2 February 2023

Rapid dengue detection using surface plasmon

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Diagnosing dengue infections is a difficult task for the symptoms are nonspecific and current laboratory techniques are expensive, time-consuming and require highly skilled personnel. As such, innovative new methods of detecting the disease must be devised. One potential new method utilises long-range surface plasmon waveguides to detect the presence of dengue NS1 antigen in an infected patient. Biosensor based on this method is compact, cost-effective, label-free and capable of giving rapid readings in real-time. With careful design considerations and proper fabrication, the devices’ ability to give accurate readings will be improved.

Dengue is a tropical mosquito-borne disease affecting over half of the world’s population, with about 390 million cases annually.

Despite this, diagnosing the disease is a difficult process as the symptoms are nonspecific and current laboratory techniques are expensive, time-consuming and require highly skilled personnel.

Because of this, extensive research had been conducted over the years to find a more rapid and efficient means of detecting or diagnosing dengue infections. Unfortunately, however, none of the studies have fulfilled the requirements of an “ideal” dengue diagnostic test which should be sensitive regardless of the stage of infection.

Recent studies do suggest that the combined detection of dengue non-structural 1 (NS1) antigen and dengue-specific antibodies can improve diagnostic sensitivity. Detecting dengue NS1 is, however, much more difficult than detecting dengue-specific antibodies due to the NS1’s smaller molecular weight and its lower concentration in blood.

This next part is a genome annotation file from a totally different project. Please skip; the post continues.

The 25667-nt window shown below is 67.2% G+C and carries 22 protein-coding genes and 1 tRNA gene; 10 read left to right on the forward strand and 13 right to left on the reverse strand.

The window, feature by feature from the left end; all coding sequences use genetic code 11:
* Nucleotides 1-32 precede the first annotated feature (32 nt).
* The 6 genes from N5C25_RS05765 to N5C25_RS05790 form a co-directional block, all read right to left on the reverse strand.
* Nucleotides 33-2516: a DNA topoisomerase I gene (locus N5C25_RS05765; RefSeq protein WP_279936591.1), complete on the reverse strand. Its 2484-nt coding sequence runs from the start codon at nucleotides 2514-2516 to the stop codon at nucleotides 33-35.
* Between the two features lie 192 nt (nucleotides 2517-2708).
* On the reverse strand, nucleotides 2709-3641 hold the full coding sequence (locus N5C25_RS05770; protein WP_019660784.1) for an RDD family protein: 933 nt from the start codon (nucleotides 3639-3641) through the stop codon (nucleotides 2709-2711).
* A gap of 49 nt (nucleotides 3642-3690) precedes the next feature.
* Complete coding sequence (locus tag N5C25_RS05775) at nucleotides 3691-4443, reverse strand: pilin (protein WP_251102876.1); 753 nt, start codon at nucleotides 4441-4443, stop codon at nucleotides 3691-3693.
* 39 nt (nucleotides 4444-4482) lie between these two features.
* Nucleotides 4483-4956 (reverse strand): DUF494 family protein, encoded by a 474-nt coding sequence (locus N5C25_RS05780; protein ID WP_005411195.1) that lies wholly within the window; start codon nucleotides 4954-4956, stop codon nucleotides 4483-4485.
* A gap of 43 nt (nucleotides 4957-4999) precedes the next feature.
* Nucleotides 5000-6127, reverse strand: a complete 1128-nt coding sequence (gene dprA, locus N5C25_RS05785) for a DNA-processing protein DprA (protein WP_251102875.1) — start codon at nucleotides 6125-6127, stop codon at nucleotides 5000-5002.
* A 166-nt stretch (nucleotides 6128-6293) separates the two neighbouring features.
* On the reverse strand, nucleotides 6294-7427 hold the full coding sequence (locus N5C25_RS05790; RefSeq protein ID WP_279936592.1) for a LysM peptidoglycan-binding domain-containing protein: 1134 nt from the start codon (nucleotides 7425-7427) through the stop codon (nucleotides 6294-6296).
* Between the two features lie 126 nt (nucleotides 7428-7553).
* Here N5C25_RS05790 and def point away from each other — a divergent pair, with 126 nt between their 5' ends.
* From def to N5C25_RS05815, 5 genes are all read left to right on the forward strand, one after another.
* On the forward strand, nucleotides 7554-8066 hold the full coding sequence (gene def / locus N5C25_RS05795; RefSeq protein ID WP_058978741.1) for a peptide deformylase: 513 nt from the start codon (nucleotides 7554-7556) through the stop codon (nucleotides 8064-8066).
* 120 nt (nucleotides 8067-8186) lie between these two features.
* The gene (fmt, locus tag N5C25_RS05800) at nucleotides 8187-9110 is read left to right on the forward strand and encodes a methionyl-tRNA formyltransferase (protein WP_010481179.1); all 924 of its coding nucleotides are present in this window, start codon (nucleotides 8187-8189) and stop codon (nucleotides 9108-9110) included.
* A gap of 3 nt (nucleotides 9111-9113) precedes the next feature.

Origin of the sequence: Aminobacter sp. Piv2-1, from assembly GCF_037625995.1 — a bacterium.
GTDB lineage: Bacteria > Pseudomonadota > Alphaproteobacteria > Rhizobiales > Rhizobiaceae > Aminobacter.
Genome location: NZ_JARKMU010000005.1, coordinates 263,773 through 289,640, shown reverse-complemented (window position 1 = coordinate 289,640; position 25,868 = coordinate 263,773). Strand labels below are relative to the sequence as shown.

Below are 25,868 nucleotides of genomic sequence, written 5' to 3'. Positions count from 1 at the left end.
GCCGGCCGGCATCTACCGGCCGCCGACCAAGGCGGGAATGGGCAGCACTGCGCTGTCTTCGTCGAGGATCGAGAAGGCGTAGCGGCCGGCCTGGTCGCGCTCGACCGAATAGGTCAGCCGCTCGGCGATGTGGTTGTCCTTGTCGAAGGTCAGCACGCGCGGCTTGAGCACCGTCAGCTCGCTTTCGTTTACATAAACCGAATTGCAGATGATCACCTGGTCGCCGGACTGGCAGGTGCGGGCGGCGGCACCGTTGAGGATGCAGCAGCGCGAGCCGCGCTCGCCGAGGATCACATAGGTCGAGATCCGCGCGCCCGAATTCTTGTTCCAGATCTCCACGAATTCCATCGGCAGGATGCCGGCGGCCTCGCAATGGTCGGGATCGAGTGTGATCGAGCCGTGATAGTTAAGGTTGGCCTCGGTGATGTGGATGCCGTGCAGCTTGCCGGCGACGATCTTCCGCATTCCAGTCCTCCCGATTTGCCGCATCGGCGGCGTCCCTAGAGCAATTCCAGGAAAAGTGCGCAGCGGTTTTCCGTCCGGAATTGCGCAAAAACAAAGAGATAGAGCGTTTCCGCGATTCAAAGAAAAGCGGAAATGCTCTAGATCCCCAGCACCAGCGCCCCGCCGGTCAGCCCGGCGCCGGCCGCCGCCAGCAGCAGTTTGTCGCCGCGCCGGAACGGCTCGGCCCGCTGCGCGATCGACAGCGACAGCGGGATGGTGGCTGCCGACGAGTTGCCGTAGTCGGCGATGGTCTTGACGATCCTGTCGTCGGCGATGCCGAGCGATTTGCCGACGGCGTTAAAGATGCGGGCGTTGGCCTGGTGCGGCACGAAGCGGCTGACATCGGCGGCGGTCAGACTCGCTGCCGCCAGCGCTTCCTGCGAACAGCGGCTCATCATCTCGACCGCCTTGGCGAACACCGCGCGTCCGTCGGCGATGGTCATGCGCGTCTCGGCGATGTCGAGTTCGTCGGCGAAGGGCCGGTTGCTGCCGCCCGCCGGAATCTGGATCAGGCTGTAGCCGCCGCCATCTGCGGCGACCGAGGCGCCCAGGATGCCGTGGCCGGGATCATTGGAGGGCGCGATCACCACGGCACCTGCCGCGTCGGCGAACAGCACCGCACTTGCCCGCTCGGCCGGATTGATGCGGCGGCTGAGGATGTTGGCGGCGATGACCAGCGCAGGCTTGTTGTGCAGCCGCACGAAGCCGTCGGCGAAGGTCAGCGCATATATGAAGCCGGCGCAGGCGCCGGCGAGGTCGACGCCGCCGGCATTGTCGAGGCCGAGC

Dr. Wong Wei Ru of the University of Malaya studied the potential of using straight long-range surface plasmon polariton (LRSPP) waveguides – magnetic polarized optical surface waves that propagate along a thin symmetric metal slab or stripe over an applicable length (centimetres) – to detect purified dengue NS1 antigen in patient’s blood plasma, creating the first biosensor to utilize this method.

“My research focuses on the development of a rapid dengue detection technology to expedite the detection of the dengue infection in blood” Dr. Wong says with regard to her research. “Currently, my group is in the process of making both the sensor chips and the assessment modules to be very low cost and user-friendly with the support of a pre-commercialization fund by Newton-Ungku Omar Fund worth close to RM 2mil.”

The study used five clinical plasma samples for the test and compared the LRSPP method with the performance of three-commercially available anti-NS1 monoclonal antibodies to detect dengue NS1 antigen.

LRSPP’s primary advantage over other detection methods is its ease of excitation, enabling the creation of compact and miniaturized biosensors.

Based on the experiment’s findings, although the positive-to-negative ratio of results obtained using long-range surface plasmon polariton waveguides is not as high as those measured using other detection methods, the biosensor was nonetheless able to identify the presence of the dengue NS1 antigen in clinical plasma samples with high reliability and real time.

Dr. Wong says of the findings,” The results obtained are comparable to, or of greater quality, than those collected by conventional IgM antibody capture enzyme linked immunosorbent assay (MAC-ELISA) which provides label-free and real-time dengue detection in blood samples.”

Dr. Wong Wei Ru

The LRSPP biosensor provides a compact, cost-effective, label-free and real-time alternative to the current methods of detecting and diagnosing dengue. However, careful design considerations and better fabrication are required in order to improve the accuracy of the biosensor’s results.

Reference

Wong, W.R., Sekaran, S.D., Adikan, F.R.M., Berini, P. (2016) Detection of dengue NS1 antigen using long-range surface plasmon waveguides. Biosensors and Bioelectronics, 78 (2016), 132-139. https://doi.org/10.1016/j.bios.2015.11.030